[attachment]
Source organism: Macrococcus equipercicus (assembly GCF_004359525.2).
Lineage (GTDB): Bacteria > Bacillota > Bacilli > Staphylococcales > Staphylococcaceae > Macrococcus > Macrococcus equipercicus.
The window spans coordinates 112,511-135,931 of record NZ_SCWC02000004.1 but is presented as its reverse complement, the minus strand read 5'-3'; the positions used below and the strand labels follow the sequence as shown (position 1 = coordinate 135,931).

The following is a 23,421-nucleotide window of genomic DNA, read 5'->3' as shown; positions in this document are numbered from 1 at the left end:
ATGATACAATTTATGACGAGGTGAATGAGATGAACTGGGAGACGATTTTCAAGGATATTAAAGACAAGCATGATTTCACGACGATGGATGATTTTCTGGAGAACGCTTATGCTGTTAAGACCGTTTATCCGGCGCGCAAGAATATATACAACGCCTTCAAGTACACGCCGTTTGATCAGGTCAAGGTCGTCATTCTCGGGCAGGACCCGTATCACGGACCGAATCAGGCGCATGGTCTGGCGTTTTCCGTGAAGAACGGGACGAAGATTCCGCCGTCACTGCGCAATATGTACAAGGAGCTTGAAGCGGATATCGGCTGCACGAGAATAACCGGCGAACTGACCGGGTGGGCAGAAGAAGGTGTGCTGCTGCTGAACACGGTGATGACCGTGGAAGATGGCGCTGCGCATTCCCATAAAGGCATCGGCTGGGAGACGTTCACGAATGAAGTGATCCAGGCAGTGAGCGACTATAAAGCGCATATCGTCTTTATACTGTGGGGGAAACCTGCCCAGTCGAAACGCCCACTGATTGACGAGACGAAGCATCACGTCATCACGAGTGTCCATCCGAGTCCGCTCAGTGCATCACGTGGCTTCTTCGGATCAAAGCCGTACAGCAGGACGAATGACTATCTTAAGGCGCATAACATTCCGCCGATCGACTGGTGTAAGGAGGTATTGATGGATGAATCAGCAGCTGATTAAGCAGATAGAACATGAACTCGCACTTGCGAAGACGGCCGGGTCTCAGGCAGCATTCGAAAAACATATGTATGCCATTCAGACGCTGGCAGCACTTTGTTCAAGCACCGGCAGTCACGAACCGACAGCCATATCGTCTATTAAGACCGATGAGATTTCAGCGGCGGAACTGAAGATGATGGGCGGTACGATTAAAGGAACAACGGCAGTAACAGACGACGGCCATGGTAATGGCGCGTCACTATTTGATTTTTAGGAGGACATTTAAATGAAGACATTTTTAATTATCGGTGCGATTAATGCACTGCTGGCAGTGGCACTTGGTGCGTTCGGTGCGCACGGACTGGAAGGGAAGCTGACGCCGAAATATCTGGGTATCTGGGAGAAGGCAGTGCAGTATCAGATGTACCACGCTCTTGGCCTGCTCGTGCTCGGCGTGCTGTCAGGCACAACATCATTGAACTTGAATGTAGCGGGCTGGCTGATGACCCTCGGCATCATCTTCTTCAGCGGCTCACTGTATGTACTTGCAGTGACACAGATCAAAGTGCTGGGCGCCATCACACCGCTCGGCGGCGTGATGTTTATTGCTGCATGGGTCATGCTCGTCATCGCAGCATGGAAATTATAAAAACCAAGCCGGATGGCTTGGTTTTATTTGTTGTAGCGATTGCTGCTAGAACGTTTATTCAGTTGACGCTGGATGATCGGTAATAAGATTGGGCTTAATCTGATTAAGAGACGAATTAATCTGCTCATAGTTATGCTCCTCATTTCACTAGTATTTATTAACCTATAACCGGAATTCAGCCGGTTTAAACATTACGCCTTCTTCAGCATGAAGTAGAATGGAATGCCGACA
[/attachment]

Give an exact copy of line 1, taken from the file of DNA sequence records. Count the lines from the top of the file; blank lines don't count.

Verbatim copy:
Source organism: Macrococcus equipercicus (assembly GCF_004359525.2).